I remember having a conversation with my hairdresser several months ago about how different it is to raise a family these days. Growing up in Vietnam, she’s one of about nine kids. Nine! She told me that the kids were largely left to their own devices and the older siblings would take care of their younger brothers and sisters. That kind of dynamic, especially with that many kids, is largely unthinkable by modern western standards. And a lot of that has to do with high childcare costs.

Many people are getting married later in life (myself included) compared to previous generations, and many couples delay having kids (if they decide to have children at all). Especially in cities with a higher cost of living, trying to absorb the additional cost of raising a child can be remarkably challenging. And scary.

What Do You Do?

Curious about the typical childcare situation in other families, I turned to social media for some insight. When I posted the poll on Facebook, I offered four options that I thought encompassed the majority of cases. I allowed users to select multiple options as applicable (several did), and I also allowed them to add new poll options if their situation was different (no one did).

The four options were:

  • One (or both) parents stay home full time
  • Staggered parental schedules
  • Daycare, nanny or equivalent
  • Help from extended family (grandparents, etc.)

Which childcare solution do you think received the most votes? Which dynamic best describes the situation in your family?

The Most Common Childcare Solution

Going into this, I had anticipated that daycare (and other similar situations) would be the dominant choice. As it turned out, only about 21% of the votes went to daycare. The most common option, at about 35% of responses, was that one (or both) parents stayed home to care for the kids full-time.

To be fair, and in full disclosure, I posted this poll in a Facebook group populated by dad bloggers, so my sample is likely somewhat skewed. I can’t say for certain, but I’d imagine the percentage of stay-at-home dads in this group is higher than the general population.

Preschool and daycare

Perhaps the most striking observation I can glean from my highly unscientific study is that no single response overwhelmingly stood out from the rest. In addition to the 35% with a stay-at-home parent full time, and the 21% of daycare users, about 28% took advantage of staggered work schedules and 16% have help from extended family. Realistically, most families end up using some sort of combination of options.

How We Make It Work

Speaking for our own situation, I work from home full time, so I almost qualify as a full-time stay-at-home dad. That said, I do try to get most of my work done while my wife is home (staggered work schedules) and my mom watches over Addie a fair bit too (help from extended family). Outside of the couple of hours that Addie spends at preschool twice a week, we don’t rely on any outside daycare or nanny.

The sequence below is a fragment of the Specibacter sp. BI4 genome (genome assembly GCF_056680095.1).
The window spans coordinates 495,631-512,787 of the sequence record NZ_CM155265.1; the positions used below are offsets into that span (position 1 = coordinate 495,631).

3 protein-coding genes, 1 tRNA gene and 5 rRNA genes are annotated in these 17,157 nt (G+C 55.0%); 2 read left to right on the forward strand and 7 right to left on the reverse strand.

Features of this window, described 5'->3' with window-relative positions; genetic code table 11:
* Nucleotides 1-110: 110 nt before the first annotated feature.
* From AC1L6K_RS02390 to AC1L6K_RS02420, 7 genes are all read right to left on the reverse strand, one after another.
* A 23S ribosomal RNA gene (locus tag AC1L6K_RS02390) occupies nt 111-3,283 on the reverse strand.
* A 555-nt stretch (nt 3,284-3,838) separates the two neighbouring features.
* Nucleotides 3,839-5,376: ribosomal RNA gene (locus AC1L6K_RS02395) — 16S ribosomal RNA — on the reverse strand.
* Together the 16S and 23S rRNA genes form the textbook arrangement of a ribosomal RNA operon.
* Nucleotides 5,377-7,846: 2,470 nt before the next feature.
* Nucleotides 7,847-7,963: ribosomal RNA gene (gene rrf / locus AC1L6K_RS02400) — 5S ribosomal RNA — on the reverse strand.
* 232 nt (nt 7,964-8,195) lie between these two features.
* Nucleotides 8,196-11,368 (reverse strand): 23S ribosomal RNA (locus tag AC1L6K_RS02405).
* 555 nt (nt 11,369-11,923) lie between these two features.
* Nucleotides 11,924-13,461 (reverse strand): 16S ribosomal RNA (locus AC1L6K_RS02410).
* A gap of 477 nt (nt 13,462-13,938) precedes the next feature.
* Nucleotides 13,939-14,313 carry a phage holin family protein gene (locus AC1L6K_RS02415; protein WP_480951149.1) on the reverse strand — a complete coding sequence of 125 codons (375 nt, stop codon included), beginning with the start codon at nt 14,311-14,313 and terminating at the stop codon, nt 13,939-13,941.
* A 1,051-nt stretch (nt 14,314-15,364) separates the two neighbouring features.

Prior to parenthood, we were told so many times how babies are expensive. And they can be, but they don’t have to be if you’ve got a good support network and you make some frugally-minded decisions. At the same time, I recognize that our situation is one of privilege where I can stay home full time and we can rely on my mom to help out. Not everyone is so lucky.

Fellow dad blogger Nick Downey is able to save on childcare costs by working a different schedule than his wife does. Dual incomes are a necessity for a lot of families, so they make it work. However, this leads to a different problem: “My wife works mornings, I work evenings. I haven’t seen her in about 4 years.”

Making the Tough Sacrifices

In a separate thread on Facebook, several parents were comparing childcare costs in terms of how much they spend on daycare (and after school care). From those who responded, the typical range was somewhere between $1,200 and $1,500 a month, resulting in an annual expenditure of about $15,000. In some cases, this was pushing close to $20,000.

If you were to extend this to a couple of kids in full-time care, you can see how it becomes increasingly compelling for one parent to stay home full time. We have to remember that you’re paying for daycare in after-tax dollars. To get to about $40,000 in net income (to cover two kids), you need almost $50,000 in gross income.

It would be both utterly unfair and completely unrealistic to rely solely on the powers of Supermom to make this whole child-rearing thing work. The truth is parenthood can be very draining — physically, emotionally and financially. But you have no choice but to figure out how to keep things moving forward.

What does the childcare situation look like in your family? How do you make it work?